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    2. Thanks, Theresa! I get goose bumps every time I hear my story has found another fan! I super appreciate your recognition of my passion for history and animals; the former found in touring the battlefields and places in my novel, the latter from having grown up with dogs and the neighbor's horses. I'd love to live on a ranch in the wide-open spaces, like those depicted in Kaki's novels, surrounded by mountains, a lake, and horses and keeshonds! Oh well...I can still dream...can't I? When I have a moment, I'll post a pic of my keeshond pups and Billy Bear on my Facebook Page. Though, I'm waiting on UPS to deliver the last two pieces of Billy's costume, supposed to arrive today--UGH!!! If they don't, a picture of him will have to wait until after the next book-signing (tomorrow) and his first public appearance with me. The only teaser I can give you right now (because I don't want to spoil the ending of Sweet Glory and thus give away which character from it will be the main voice in the sequel) is that if you know anything about post-Civil War events, then you can probably figure out where the story will lead. Maybe not--'cause come to think of it, there was a whole lot going on then! BTW, I agree...Christina's questions are great and were such fun to answer!

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  6. Hi Lisa, I'm Christina's mom, and really enjoy her blog. I too am anxious to read your book. Christina keeps me in the loop of very good reading. Thanks for the interview on her blog.

    Barb

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    1. I am blessed with "Sweet Glory" to have you stop by, Barb! If it wasn't for you, neither Christina nor I would be playing interviewer/interviewee today...so I have you to thank as well as Christina for giving me this wonderful opportunity to spread the word of my story...LOL! I hope Christina's endorsement of Sweet Glory lives up to your expectations. Enjoy!

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  7. Hello! Your interview was great fun to read...it reminded me of my love for historical fiction. When I went back to college at 27 I started reading again (for fun) and couldn't get enough pieces of history, especially about heroines. Thanks for sharing your story and teaching us a piece of valuable information, most young girls today have no idea what girls went through at their age!

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    1. Awwwwww....you are so welcome, Erin! And thank you for taking the time to visit and leave a heartfelt comment. We are so far removed from the outset of the Civil War (151 years ago this April) that I think it's difficult for any of us to imagine the days when women had to scratch and claw their way into roles dominated by men---that is unless we stumble into a well-researched book, both fiction and non-fiction, that can bring that piece of history alive for us. I can recommend quite a few that helped me with my own research, and I hope you will find that I did them justice in my own recording!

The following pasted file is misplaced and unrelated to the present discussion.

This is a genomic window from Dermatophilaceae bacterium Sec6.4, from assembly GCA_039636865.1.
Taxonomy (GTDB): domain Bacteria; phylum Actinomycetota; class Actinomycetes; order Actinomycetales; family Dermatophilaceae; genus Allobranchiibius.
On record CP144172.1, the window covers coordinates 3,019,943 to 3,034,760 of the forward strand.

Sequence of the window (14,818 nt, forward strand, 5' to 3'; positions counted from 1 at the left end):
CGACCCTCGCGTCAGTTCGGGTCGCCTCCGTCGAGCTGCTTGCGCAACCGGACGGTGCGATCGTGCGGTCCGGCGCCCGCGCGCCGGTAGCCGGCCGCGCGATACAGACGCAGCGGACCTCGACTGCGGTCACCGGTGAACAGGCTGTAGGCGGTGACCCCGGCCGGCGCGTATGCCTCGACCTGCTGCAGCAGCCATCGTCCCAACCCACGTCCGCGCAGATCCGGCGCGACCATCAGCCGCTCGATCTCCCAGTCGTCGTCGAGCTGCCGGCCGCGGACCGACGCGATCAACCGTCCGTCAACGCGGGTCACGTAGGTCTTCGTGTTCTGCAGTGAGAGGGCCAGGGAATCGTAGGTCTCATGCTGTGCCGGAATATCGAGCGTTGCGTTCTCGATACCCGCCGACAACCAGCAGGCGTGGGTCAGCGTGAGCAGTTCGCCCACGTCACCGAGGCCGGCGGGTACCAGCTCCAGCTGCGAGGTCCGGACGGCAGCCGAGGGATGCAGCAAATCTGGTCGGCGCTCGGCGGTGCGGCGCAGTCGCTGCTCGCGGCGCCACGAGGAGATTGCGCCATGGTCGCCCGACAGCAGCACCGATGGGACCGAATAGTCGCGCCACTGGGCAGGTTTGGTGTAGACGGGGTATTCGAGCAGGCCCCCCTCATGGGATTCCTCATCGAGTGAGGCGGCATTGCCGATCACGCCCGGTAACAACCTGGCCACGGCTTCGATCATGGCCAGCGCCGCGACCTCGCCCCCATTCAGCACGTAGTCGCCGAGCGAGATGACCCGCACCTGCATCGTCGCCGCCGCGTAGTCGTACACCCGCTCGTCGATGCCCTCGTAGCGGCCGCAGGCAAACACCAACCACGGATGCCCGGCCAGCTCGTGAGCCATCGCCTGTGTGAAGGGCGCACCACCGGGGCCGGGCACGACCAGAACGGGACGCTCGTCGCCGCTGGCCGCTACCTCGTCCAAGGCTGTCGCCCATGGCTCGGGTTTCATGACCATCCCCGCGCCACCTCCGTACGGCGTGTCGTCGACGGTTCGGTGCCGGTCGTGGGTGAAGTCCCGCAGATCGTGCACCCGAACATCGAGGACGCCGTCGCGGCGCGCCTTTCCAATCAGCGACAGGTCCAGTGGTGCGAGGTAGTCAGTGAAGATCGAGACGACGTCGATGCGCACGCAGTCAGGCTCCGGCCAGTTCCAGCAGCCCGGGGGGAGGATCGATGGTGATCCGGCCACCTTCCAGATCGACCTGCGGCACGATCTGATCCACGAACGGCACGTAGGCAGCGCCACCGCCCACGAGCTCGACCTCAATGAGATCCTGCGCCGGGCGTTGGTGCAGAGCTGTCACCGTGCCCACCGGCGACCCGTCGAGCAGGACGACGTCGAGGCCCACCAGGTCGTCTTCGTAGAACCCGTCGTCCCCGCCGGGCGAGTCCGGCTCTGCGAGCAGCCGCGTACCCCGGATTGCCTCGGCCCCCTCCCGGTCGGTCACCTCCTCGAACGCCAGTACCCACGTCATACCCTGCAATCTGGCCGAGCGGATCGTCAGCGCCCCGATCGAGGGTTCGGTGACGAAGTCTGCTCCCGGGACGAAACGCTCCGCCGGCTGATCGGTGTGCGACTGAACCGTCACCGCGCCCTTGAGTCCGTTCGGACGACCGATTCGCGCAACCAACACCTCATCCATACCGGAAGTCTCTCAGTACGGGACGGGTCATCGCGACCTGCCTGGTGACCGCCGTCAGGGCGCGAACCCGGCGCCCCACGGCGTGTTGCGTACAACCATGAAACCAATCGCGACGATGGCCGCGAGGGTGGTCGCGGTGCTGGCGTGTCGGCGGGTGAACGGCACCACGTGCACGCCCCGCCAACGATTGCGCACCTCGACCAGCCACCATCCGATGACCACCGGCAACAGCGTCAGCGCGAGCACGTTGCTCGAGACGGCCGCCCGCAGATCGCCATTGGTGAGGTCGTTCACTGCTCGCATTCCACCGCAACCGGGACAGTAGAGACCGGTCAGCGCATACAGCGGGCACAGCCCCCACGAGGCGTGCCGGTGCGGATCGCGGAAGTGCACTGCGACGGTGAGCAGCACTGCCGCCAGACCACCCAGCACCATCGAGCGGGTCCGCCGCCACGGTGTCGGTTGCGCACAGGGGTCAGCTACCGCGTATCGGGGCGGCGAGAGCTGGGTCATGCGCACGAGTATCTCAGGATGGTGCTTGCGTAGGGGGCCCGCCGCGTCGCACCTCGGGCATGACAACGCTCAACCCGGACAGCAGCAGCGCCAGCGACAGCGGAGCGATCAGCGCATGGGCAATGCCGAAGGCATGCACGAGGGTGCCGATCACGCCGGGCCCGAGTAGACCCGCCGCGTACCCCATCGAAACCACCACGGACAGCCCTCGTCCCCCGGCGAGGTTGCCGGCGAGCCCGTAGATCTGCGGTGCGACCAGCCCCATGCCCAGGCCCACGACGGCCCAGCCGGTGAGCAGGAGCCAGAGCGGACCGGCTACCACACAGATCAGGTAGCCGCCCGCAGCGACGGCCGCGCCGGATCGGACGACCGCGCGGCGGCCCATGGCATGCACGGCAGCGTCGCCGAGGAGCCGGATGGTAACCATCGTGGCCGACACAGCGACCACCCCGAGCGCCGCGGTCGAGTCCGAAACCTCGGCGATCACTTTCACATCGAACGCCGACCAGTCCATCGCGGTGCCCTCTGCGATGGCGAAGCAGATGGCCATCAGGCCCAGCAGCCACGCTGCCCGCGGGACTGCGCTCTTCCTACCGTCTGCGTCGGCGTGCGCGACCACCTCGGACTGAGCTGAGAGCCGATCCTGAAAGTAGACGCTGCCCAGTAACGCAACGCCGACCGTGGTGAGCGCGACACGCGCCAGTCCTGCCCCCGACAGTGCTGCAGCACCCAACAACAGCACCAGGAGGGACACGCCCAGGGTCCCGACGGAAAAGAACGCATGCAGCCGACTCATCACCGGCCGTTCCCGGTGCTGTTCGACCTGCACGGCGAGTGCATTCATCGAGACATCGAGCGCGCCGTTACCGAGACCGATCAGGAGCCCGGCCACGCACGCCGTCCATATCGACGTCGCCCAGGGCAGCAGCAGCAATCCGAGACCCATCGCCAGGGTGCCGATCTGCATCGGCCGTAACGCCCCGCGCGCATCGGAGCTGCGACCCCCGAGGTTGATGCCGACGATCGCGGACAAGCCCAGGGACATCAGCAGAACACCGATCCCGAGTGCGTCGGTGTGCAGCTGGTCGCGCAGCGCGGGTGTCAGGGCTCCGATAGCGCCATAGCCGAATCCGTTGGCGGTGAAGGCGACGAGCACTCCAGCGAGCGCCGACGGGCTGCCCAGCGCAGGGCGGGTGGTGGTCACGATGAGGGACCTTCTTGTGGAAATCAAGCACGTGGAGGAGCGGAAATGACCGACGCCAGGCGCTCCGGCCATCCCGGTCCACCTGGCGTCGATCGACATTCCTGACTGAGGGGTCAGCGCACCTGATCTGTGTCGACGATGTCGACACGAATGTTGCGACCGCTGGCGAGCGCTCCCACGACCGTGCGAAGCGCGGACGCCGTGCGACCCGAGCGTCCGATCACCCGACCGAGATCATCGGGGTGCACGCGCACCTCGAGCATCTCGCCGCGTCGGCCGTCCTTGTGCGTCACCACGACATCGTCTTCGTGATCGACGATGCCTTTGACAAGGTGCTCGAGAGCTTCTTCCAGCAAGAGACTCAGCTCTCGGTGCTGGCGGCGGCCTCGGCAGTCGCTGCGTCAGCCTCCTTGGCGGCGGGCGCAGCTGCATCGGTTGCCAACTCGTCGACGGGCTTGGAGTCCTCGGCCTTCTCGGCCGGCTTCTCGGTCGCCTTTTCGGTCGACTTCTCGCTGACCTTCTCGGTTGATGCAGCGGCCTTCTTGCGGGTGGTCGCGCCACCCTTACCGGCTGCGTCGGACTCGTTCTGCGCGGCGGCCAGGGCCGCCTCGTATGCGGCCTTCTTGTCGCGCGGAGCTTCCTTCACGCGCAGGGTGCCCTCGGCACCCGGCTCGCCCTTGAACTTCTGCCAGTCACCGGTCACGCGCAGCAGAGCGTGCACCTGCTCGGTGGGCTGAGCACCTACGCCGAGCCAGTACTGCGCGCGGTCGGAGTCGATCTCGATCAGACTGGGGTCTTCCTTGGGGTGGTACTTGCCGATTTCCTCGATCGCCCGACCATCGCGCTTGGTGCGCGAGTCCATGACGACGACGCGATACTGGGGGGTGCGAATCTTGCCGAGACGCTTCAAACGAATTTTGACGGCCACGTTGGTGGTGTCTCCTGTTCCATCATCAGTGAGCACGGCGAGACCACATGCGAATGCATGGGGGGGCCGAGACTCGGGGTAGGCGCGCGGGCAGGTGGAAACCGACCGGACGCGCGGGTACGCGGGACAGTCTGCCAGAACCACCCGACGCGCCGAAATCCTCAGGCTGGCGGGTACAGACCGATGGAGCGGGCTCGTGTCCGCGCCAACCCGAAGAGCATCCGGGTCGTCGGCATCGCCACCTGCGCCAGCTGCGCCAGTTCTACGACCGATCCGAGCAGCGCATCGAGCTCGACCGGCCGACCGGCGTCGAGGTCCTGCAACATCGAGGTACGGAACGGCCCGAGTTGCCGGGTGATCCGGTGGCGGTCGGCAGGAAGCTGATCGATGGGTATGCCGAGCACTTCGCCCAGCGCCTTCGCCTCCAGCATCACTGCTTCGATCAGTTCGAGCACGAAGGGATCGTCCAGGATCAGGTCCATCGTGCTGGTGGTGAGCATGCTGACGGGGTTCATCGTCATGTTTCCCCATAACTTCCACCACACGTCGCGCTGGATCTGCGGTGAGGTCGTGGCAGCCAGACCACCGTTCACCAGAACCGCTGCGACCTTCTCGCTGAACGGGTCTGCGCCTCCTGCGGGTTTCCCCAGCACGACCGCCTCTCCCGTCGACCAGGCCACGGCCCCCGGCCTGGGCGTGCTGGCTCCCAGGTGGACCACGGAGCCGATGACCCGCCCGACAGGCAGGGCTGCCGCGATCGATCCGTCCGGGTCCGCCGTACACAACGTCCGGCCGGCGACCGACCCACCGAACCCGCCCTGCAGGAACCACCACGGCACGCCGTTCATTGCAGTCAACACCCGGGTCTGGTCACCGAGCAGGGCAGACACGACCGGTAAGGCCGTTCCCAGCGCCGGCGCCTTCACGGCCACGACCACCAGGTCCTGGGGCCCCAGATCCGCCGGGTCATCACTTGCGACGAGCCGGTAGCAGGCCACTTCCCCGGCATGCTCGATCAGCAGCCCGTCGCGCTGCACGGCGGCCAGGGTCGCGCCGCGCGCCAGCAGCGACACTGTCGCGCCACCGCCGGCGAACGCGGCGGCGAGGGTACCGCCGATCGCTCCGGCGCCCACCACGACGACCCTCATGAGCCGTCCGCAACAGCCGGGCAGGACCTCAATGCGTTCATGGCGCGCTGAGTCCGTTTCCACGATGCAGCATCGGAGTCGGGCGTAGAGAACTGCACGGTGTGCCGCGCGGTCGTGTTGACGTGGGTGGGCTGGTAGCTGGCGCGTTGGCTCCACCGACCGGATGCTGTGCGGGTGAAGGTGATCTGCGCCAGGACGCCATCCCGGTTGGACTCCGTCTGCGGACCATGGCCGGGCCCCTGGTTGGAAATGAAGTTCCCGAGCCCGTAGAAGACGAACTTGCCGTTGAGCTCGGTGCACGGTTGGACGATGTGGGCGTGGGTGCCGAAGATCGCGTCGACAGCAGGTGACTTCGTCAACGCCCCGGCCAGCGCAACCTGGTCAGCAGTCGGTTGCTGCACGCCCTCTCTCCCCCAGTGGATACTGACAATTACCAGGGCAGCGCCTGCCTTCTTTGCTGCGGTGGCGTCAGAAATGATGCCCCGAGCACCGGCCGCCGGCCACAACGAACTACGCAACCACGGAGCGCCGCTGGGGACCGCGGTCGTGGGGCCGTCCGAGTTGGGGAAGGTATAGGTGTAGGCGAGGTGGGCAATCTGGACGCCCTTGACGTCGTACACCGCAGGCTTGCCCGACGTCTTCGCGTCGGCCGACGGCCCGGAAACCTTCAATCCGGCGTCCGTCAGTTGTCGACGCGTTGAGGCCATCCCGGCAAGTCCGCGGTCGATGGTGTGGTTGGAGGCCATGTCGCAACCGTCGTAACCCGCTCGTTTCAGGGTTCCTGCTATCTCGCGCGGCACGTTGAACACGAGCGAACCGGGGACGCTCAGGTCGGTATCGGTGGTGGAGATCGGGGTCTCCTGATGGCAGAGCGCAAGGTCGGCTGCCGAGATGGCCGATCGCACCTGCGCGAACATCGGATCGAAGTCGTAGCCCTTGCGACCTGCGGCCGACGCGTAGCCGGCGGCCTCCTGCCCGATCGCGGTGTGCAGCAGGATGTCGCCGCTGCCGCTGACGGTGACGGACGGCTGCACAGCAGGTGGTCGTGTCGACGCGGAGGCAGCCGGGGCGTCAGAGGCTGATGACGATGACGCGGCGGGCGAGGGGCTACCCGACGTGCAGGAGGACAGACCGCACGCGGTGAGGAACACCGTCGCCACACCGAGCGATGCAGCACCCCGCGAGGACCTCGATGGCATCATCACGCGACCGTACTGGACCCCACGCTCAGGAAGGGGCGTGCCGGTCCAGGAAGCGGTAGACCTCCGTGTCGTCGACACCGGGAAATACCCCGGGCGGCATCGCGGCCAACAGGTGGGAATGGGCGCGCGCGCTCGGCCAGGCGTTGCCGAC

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    2. Thanks for coming by, Erin! (AKA my sister :0)

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  8. Lisa,
    Fantastic interview! I love the story behind your story. Now I MUST go get your book. It sounds fantastic!
    Thanks,
    Marne Ann

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    1. I'm blushing--thank you, Marne Ann--love your name! I hope you find Jana's journey to be one of "Sweet Glory!" Actually, another story behind the story, behind the story...as you all may well know, our country, starting in 2011 to continue through 2015 as various battles and events arise, is in the thick of commemorating the Civil War's 150th anniversary. You may not know, though, that the Washington National Archives has an exhibit that features some of the more esoteric stories during this time. Guess what one of them is? Yup...women who disguised themselves to fight as soldiers in this war. Talk about great timing for my story's release---I come from good genes, but I don't think I'll be around for the next tribute to the Civil War, fifty years from now---YIKES!

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    2. That IS good timing! Thanks for coming by, Marne Ann! I thought the book was a refreshing change of pace from some of the other books I've been reading. You'll enjoy it, and probably share it with someone else!

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  9. Lisa,

    First congratulations for completing the task and actually being able to hold your book in your hands. And it is really exciting to hear you have a new project brewing. Best of luck with "Sweet Glory"

    Kevin Wolf

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    1. Sorry it took me so long to reply to you, Kevin! I was away all day at an event, but I super appreciate your stopping in and your well-wishes. It was a dream of mine (ever since I could read and write) to create a story that just might entertain someone somewhere some day; I never dreamed it would turn out to be historical fiction and pretty in purple. I am relieved to have another project brewing--it gets rather depressing when all you want to do is write, but the till is dried up with ideas.

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    2. Thanks for coming by Kevin, and lending your support! I agree that the best feeling has to be holding that finished book in your hands, and then knowing that people are reading and enjoying it!

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    3. Hi Lisa, I loved your book! It's so important to have female leads in stories especially for young people. So keep writing! You are amazing, Love Cathy Roberts

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    4. Hello my dear friend, Cathy! It means a lot to me that you loved my book 'cause I know you wouldn't have said it if you didn't mean it! But it means even more to me that I have your support, including access to your brains every now and then when I'm in a creative stupor---LOL!